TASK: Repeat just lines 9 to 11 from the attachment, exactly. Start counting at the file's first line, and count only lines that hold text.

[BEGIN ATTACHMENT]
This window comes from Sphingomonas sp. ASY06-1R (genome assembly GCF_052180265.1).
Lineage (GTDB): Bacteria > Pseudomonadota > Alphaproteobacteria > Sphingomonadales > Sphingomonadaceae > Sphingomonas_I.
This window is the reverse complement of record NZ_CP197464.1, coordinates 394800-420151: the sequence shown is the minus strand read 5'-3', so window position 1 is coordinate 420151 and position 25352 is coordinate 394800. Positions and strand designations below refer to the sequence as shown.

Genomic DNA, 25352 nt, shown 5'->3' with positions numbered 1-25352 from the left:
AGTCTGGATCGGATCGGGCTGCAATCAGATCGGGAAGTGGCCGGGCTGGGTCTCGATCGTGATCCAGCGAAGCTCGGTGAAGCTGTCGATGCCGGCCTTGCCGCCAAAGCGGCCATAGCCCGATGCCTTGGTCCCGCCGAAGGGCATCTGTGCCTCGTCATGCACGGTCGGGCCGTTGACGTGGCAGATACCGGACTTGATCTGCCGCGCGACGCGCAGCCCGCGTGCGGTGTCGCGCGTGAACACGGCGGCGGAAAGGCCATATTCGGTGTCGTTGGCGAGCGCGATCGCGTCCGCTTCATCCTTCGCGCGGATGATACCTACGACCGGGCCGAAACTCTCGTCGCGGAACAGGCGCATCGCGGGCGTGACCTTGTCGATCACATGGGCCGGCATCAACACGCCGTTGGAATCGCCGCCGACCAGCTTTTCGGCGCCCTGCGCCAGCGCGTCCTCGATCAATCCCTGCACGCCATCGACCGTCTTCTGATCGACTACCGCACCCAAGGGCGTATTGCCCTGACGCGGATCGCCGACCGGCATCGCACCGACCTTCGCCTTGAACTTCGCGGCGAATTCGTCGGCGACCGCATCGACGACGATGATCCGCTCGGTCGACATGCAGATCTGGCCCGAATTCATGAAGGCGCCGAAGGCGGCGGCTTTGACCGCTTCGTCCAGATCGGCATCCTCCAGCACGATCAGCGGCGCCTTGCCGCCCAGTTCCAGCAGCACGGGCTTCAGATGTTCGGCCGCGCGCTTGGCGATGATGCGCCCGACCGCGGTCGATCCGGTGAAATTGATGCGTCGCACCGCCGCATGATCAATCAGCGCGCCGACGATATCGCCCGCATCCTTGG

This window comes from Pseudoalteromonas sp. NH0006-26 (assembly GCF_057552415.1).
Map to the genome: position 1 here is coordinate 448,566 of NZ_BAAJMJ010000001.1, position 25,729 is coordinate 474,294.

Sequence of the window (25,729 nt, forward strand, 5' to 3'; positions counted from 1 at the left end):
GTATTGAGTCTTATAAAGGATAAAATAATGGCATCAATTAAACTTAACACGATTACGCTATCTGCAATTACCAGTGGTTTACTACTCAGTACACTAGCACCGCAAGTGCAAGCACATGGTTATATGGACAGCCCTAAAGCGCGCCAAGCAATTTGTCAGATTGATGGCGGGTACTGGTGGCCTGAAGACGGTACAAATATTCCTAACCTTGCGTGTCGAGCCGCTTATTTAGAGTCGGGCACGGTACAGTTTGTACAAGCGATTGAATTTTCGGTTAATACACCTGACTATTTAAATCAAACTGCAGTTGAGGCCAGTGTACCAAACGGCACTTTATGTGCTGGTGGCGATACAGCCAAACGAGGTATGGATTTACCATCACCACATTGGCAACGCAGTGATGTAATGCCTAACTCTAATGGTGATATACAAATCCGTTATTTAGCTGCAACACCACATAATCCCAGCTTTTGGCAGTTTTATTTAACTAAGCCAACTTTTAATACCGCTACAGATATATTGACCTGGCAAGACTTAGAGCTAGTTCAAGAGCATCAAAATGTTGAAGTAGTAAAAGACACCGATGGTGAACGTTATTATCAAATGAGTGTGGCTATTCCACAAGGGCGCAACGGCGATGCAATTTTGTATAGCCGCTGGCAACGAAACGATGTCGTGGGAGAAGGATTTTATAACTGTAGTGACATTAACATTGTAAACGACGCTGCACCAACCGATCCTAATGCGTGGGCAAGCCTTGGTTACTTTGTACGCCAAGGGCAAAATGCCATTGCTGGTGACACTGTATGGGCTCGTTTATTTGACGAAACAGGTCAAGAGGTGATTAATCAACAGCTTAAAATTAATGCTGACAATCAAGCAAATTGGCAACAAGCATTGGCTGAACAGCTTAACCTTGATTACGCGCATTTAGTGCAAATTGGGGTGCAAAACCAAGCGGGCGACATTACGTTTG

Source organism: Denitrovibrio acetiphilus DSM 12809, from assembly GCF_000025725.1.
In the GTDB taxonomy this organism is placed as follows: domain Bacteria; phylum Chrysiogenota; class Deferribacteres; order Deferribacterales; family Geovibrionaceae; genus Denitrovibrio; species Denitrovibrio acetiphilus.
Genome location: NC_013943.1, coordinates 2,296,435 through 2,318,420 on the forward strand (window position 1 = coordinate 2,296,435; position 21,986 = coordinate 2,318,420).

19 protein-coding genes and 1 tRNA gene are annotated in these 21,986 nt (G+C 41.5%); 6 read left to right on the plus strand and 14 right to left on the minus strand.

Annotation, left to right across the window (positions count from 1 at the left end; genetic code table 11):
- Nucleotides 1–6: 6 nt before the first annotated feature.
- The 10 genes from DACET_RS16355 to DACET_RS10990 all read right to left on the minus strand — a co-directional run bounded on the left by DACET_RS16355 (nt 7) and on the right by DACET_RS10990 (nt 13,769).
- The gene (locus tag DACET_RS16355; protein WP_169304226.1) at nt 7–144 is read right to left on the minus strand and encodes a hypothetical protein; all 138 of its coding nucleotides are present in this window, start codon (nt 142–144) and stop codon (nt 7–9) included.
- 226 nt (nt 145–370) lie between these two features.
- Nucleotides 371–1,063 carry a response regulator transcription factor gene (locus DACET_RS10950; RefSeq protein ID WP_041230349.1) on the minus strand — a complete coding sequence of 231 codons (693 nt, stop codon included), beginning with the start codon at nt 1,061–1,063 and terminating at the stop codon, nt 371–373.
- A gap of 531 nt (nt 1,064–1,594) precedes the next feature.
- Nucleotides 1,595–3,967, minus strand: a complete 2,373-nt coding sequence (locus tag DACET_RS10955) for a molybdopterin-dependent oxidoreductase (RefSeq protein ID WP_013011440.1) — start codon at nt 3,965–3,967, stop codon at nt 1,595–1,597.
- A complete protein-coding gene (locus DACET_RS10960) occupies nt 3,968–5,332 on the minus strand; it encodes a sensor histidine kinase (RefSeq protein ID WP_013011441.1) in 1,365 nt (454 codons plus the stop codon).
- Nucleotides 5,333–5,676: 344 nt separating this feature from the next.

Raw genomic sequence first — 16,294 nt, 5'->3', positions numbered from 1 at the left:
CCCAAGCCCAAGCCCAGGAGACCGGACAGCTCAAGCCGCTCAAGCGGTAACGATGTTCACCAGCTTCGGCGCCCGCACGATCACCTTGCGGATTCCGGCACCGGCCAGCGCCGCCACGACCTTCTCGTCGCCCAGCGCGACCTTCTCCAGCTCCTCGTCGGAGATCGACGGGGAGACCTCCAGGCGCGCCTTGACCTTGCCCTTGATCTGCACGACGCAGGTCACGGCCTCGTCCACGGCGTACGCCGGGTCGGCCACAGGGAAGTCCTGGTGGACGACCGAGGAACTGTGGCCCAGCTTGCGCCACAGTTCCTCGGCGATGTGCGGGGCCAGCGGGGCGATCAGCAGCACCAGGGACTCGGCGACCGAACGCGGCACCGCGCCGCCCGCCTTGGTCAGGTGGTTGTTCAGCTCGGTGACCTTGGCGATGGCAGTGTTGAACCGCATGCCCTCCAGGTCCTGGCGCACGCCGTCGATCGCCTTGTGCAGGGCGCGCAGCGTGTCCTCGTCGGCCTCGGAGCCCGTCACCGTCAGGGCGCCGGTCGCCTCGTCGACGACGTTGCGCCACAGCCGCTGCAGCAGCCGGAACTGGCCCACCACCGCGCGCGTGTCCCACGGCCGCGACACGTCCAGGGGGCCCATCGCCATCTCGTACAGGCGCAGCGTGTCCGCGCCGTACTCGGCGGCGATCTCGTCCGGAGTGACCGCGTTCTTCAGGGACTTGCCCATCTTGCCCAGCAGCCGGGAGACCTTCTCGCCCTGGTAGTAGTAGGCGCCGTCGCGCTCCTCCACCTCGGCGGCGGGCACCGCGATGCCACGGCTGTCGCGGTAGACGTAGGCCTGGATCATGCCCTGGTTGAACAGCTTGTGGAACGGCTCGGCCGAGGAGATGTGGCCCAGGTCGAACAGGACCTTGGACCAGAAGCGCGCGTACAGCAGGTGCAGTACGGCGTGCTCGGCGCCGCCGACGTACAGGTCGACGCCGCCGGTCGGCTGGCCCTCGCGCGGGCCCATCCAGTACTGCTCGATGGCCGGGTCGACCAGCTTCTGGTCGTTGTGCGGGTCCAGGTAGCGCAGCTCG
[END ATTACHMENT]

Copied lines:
GTATTGAGTCTTATAAAGGATAAAATAATGGCATCAATTAAACTTAACACGATTACGCTATCTGCAATTACCAGTGGTTTACTACTCAGTACACTAGCACCGCAAGTGCAAGCACATGGTTATATGGACAGCCCTAAAGCGCGCCAAGCAATTTGTCAGATTGATGGCGGGTACTGGTGGCCTGAAGACGGTACAAATATTCCTAACCTTGCGTGTCGAGCCGCTTATTTAGAGTCGGGCACGGTACAGTTTGTACAAGCGATTGAATTTTCGGTTAATACACCTGACTATTTAAATCAAACTGCAGTTGAGGCCAGTGTACCAAACGGCACTTTATGTGCTGGTGGCGATACAGCCAAACGAGGTATGGATTTACCATCACCACATTGGCAACGCAGTGATGTAATGCCTAACTCTAATGGTGATATACAAATCCGTTATTTAGCTGCAACACCACATAATCCCAGCTTTTGGCAGTTTTATTTAACTAAGCCAACTTTTAATACCGCTACAGATATATTGACCTGGCAAGACTTAGAGCTAGTTCAAGAGCATCAAAATGTTGAAGTAGTAAAAGACACCGATGGTGAACGTTATTATCAAATGAGTGTGGCTATTCCACAAGGGCGCAACGGCGATGCAATTTTGTATAGCCGCTGGCAACGAAACGATGTCGTGGGAGAAGGATTTTATAACTGTAGTGACATTAACATTGTAAACGACGCTGCACCAACCGATCCTAATGCGTGGGCAAGCCTTGGTTACTTTGTACGCCAAGGGCAAAATGCCATTGCTGGTGACACTGTATGGGCTCGTTTATTTGACGAAACAGGTCAAGAGGTGATTAATCAACAGCTTAAAATTAATGCTGACAATCAAGCAAATTGGCAACAAGCATTGGCTGAACAGCTTAACCTTGATTACGCGCATTTAGTGCAAATTGGGGTGCAAAACCAAGCGGGCGACATTACGTTTG

Source organism: Denitrovibrio acetiphilus DSM 12809, from assembly GCF_000025725.1.
In the GTDB taxonomy this organism is placed as follows: domain Bacteria; phylum Chrysiogenota; class Deferribacteres; order Deferribacterales; family Geovibrionaceae; genus Denitrovibrio; species Denitrovibrio acetiphilus.